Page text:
Glass ceiling is an unofficial barrier in workplace advancement, usually in regard to women or minority groups. The term â€˜glass ceilingâ€™ refers to the transparent but real and strong barrier which prevents women from moving up in the management hierarchy in an organization (Morrison & Glinow, 1990). In economics, the term glass ceiling refers to situations where the advancement of a qualified person within the hierarchy of an organization is stopped at a lower level because of some form of discrimination, most commonly sexism or racism.
This situation is referred to as a "ceiling" as there is a limitation blocking upward advancement, and "glass" (transparent) because the limitation is not immediately apparent and is normally an unwritten and unofficial policy.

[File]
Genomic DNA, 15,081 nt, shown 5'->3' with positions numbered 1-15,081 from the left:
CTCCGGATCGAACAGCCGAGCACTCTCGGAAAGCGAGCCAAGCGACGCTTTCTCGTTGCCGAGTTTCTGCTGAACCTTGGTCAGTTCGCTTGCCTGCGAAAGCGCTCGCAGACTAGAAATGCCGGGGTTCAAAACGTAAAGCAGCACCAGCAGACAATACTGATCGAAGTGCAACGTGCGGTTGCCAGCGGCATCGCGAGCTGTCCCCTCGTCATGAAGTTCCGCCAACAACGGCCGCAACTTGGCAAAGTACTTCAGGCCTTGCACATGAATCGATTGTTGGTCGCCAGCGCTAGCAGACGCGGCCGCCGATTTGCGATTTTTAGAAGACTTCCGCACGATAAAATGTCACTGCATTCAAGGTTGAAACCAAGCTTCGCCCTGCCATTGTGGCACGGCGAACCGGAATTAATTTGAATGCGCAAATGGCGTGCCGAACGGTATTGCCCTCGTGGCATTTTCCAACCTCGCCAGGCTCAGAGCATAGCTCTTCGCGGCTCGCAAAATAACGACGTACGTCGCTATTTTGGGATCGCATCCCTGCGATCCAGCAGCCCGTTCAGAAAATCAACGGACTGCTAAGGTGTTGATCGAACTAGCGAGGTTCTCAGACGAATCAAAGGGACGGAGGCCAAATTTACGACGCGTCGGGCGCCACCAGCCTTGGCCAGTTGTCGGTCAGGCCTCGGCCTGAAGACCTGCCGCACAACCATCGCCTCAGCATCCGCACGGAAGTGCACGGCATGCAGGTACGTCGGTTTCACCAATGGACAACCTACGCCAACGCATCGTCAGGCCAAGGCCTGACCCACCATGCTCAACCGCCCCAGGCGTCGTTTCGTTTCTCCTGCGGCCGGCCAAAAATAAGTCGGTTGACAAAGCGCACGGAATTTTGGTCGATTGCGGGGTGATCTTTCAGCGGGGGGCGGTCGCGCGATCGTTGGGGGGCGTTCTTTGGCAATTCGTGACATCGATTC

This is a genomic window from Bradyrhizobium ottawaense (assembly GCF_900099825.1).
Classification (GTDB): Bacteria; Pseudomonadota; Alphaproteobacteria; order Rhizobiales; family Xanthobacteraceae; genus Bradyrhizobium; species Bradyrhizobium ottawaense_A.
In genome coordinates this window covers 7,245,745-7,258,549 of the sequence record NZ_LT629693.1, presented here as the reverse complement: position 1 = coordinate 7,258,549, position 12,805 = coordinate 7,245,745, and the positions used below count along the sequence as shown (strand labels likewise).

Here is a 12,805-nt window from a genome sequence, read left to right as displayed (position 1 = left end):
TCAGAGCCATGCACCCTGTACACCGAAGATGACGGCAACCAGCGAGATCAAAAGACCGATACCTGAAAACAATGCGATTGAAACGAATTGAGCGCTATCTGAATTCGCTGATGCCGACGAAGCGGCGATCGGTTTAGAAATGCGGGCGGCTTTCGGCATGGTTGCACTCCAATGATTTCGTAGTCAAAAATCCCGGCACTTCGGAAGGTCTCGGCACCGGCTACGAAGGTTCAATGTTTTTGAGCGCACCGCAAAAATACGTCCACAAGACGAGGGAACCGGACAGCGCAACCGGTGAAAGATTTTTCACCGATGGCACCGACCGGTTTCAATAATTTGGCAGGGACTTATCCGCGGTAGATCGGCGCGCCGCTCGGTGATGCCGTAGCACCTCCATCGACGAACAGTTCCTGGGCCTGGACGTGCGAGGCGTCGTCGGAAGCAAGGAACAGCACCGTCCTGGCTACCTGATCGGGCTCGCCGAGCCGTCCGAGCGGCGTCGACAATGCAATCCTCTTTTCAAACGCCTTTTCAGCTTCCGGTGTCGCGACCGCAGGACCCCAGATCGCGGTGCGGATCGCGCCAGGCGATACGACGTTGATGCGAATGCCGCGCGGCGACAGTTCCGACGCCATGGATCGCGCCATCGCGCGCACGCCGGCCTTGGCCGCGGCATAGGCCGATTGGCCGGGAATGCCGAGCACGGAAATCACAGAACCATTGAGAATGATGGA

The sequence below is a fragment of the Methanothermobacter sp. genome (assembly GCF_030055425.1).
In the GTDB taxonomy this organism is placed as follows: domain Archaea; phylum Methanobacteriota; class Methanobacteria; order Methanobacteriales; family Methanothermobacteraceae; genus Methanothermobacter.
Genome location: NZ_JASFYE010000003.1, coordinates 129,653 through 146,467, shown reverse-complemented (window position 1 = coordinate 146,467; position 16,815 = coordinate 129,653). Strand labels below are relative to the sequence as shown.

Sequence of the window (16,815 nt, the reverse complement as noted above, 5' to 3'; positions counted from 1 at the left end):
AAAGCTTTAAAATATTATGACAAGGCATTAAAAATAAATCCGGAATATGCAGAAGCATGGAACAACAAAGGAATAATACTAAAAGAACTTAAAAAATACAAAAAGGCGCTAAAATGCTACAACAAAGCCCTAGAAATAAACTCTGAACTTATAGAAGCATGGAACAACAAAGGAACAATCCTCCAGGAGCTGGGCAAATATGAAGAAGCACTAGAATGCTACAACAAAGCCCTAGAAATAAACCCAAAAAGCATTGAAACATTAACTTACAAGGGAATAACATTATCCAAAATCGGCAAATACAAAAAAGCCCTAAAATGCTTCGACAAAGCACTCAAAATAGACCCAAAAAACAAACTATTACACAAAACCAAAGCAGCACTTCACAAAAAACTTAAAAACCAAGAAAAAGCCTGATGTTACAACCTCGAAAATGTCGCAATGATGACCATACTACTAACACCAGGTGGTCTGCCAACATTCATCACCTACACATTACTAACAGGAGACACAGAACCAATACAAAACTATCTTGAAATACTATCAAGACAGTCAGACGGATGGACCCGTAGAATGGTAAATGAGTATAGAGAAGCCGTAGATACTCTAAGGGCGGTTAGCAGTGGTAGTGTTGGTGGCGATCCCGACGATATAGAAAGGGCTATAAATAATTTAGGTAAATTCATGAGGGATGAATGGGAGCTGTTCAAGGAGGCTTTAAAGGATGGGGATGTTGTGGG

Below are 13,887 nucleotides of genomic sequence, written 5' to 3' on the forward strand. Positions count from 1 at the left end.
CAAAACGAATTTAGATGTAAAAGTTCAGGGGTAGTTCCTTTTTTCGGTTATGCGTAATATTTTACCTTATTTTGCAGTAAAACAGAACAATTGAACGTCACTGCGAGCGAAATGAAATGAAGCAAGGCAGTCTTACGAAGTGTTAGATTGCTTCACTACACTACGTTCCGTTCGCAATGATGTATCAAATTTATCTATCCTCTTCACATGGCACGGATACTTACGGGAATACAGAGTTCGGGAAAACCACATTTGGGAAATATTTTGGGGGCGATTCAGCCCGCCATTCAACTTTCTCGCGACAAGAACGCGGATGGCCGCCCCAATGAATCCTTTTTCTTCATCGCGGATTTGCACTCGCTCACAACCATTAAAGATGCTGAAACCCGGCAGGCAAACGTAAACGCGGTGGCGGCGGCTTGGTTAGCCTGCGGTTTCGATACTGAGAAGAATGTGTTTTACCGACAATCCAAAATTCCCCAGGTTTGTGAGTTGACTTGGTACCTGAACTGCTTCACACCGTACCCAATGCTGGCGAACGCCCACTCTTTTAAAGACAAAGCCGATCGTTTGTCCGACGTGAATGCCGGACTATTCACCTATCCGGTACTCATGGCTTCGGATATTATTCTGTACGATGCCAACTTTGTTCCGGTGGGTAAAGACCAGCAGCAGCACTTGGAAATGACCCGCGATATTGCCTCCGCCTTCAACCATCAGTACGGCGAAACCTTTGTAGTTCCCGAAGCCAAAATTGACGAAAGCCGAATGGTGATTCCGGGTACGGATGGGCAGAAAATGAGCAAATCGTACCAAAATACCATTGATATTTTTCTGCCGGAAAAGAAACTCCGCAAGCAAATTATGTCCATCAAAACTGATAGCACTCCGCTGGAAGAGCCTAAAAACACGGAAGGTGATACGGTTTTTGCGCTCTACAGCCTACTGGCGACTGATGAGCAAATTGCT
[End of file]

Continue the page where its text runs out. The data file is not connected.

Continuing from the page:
There a number of factors that keeps the glass ceiling in effect. One of them is the gender stereotype.
The â€œglass ceilingâ€ has come to mean an invisible, but virtually impenetrable, barrier between women and the executive suite, preventing them from reaching the highest levels of the corporate world regardless of their accomplishments and merits. The term refers to specific attitudinal and organizational barriers that severely limit opportunities for the upward mobility of qualified women candidates. its definatetly bad for the culture, society and in organization.